Building mobile apps locally with Cordova CLI

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Published 13 Oct, 2017
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~4-6 minutes

Both Construct 2 and Construct 3 export Android and iOS apps using a technology called Cordova. This is a library that helps build and run mobile apps. Advanced users who are familiar with command-line tools can use the Cordova Command-line-interface (CLI) to manually build Android and iOS apps locally. This allows full control over the build process, such as full integration of custom Cordova plugins.

Construct 3 has its own mobile app build service. For most users this is the recommended way to build mobile apps. However there are limits on which third-party Cordova plugins can be used, and the build involves uploading your project and downloading an APK, which can be slow with large projects or slow connections. Using the Cordova CLI allows offline builds and use of any third-party Cordova plugins.

This tutorial works with both Construct 2 r246+ and Construct 3, since they export similar files. Any differences between the two will be noted.

Setting up Cordova

To set up the Cordova CLI on your computer, you'll first need to install Node.js. Then install the cordova module using npm. For Windows, use the command:

npm install -g cordova

On macOS or Linux use the command:

sudo npm install -g cordova

For more information, see the section Installing the Cordova CLI in the Cordova documentation.

At this point you should be able to enter the command cordova in a command prompt or terminal, and see that it prints help text about using Cordova.

Android setup

For Android builds, you'll need to install the JDK (Java Development Kit) and Android Studio. For more information see the Cordova Android Platform Guide.

iOS setup

For iOS builds you'll need to install Xcode from the App Store, as well as the ios-deploy npm module via npm install -g ios-deploy. Note you can only build iOS apps on a Mac. For more information see the Cordova iOS Platform Guide.

Exporting from Construct

Construct 2

In Construct 2, choose the Cordova option when exporting. It is strongly recommended to enable the Use WKWebView on iOS option for best performance, and to set a minimum Android version of 5.0 or above to reduce the size of the APK file. (Supporting Android 4.x requires bundling Crosswalk which significantly increases the APK file size.) Construct 2 will export the files to a folder on your computer.

Construct 3

In Construct 3, choose the Android (Cordova) or iOS (Cordova) options when exporting, depending on which platform you want to build for.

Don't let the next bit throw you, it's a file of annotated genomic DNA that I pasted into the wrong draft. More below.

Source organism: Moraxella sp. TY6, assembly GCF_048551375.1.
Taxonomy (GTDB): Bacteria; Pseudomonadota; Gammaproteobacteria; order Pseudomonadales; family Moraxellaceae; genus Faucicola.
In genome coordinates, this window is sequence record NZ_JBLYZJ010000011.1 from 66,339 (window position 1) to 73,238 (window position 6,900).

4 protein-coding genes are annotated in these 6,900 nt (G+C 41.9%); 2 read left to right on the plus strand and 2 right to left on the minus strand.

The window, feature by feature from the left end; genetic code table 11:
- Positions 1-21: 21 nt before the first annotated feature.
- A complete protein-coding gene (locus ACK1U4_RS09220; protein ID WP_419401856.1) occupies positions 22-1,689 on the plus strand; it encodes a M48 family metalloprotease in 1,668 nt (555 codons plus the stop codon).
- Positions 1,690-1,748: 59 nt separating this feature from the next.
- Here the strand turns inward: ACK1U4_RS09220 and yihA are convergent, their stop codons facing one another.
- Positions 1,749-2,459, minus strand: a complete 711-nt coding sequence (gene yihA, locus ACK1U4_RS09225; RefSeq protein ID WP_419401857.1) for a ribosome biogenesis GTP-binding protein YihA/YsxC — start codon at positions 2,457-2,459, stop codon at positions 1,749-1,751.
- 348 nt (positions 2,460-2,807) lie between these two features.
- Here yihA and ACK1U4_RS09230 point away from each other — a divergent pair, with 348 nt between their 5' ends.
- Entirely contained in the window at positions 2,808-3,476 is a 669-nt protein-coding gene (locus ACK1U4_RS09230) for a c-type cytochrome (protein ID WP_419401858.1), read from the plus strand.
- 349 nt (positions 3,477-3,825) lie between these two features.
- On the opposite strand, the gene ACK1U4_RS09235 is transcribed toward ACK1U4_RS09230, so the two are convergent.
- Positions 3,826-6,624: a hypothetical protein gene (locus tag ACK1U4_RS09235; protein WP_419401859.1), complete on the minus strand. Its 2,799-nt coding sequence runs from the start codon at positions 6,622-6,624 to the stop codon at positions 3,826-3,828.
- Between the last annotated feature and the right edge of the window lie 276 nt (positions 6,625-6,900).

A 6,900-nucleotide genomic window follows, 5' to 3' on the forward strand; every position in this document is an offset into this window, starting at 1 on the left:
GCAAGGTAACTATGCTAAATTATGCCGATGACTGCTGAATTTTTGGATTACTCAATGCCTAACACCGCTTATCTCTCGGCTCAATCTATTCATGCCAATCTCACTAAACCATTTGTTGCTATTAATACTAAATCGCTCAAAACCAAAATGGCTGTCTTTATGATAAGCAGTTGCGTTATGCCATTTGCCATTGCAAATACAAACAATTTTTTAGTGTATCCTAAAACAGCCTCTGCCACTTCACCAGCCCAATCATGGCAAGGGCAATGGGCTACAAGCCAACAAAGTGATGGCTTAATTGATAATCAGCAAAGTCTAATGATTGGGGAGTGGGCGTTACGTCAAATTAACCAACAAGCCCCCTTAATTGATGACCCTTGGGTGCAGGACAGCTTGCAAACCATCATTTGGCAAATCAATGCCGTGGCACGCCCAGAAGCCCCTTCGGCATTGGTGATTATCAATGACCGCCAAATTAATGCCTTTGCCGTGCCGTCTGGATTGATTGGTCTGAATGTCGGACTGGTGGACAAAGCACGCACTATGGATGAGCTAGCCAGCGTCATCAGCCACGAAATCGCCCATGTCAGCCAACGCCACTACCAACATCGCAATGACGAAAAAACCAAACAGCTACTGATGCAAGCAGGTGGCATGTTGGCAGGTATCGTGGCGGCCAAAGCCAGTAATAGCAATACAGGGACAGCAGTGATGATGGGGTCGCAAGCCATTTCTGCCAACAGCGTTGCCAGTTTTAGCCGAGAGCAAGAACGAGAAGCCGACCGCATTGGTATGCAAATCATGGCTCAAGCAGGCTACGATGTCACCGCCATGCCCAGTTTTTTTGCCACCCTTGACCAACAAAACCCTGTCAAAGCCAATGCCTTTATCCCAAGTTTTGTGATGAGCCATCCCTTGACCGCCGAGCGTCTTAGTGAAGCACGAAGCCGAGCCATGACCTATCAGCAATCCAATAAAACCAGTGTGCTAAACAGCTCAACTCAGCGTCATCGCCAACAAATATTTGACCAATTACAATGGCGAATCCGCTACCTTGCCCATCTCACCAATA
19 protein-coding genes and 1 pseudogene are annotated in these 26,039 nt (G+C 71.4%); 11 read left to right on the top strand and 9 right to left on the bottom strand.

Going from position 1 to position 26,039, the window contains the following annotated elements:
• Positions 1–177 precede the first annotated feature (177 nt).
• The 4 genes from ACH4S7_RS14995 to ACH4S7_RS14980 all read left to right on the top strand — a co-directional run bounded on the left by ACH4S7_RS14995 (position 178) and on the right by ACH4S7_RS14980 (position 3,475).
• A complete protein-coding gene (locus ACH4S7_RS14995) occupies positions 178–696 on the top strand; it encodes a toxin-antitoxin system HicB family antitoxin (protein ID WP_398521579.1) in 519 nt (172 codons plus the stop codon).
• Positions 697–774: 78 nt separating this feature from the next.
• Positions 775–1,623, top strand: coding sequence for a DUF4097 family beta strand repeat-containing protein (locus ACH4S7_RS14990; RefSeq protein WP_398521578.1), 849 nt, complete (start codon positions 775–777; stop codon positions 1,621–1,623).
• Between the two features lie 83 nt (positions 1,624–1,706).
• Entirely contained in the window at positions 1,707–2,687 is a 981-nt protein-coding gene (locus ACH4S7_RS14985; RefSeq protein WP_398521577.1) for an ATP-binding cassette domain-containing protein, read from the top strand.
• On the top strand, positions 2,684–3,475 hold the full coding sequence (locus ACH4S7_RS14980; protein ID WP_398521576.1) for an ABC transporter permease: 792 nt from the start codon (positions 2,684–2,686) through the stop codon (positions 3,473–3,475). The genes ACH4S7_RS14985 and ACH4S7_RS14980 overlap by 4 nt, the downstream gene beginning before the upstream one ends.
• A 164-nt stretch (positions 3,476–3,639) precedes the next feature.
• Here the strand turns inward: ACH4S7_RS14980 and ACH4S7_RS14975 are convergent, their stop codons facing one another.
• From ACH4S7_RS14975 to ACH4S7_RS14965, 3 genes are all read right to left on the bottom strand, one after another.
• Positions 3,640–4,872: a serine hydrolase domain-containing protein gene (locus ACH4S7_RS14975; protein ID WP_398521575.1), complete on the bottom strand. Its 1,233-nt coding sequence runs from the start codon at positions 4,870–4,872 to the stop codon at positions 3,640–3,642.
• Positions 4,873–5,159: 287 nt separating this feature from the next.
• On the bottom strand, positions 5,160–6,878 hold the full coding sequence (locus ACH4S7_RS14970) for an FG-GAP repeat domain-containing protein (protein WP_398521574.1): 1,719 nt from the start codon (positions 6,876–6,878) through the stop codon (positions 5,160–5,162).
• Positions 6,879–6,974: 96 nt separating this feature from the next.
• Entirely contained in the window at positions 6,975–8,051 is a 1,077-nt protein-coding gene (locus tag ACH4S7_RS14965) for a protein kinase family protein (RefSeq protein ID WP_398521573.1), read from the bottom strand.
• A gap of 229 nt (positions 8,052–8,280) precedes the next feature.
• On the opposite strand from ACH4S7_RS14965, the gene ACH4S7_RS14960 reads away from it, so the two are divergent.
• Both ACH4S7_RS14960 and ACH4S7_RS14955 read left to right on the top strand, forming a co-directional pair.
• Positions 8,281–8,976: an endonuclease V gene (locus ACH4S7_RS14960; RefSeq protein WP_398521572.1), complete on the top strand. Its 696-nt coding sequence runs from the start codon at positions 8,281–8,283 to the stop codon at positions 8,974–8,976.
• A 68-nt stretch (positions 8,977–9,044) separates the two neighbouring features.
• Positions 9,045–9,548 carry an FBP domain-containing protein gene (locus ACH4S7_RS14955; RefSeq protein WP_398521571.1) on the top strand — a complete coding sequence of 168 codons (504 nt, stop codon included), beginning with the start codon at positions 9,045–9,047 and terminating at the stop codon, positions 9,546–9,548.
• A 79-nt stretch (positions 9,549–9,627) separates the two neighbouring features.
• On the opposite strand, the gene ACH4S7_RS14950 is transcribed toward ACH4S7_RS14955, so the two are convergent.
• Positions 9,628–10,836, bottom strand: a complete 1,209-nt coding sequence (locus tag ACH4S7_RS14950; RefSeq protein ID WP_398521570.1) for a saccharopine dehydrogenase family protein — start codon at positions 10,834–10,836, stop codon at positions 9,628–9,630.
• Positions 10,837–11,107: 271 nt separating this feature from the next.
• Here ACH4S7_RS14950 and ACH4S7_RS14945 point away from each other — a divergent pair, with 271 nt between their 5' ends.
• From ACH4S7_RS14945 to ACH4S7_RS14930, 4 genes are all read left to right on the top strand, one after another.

In the Cordova options dialog, choose Cordova project for Android build or iOS build. Construct 3 will export a zip file. Extract this zip file to a folder on your computer.

Preparing Cordova project

By now you should have a folder with config.xml in it (and possibly some other files), and a www subfolder. Open a command prompt with the current directory set to the location config.xml is in. Use the following command to prepare a full Cordova project based on the exported files:

cordova prepare

This may take a while as it fetches dependencies and configures the project.

Once it's done, if this is your first build, you might want to check you have the right software installed. You can do this with:

cordova requirements

Cordova will then tell you if it has everything it needs. If anything is missing you might have to go back and install something else. Cordova should provide instructions if so.

Building apps

To build the app, simply use:

cordova build

Testing on Android

The Cordova build command will generate a debug APK for Android. For information on testing debug APKs, see the section Testing a debug APK in the tutorial Building Android apps (APKs).

Cordova also generates an Android Studio project. If you're already familiar with Android Studio, you may prefer to continue working from there.

Testing on iOS

For iOS, if you are on a Windows or Linux machine, it will generate an Xcode project that you can then take to a Mac. On a Mac, the build command will create a debug .app file. However it's probably easier to use Xcode for testing. Be sure to sign in to your Apple Developer account in Xcode's preferences, and open the .xcworkspace file. An easy way to test is to enable Automatically manage signing in the project's settings, set the Team, connect up an iOS device, and click the Run button. You may need to have your provisioning profiles and certificates already set up though. Visit the Apple Developer site to set these up.

Next steps

From here on in you're using developer tools, so it's best to refer to their documentation. Check out the Cordova CLI reference, and the Cordova Android platform guide and iOS platform guide. Android developers may want to also take a look at the Android Studio user guide and the Google Play Console Help Center. iOS developers may also want to take a look at the Xcode help and iTunes Connect Developer Help. Happy publishing!

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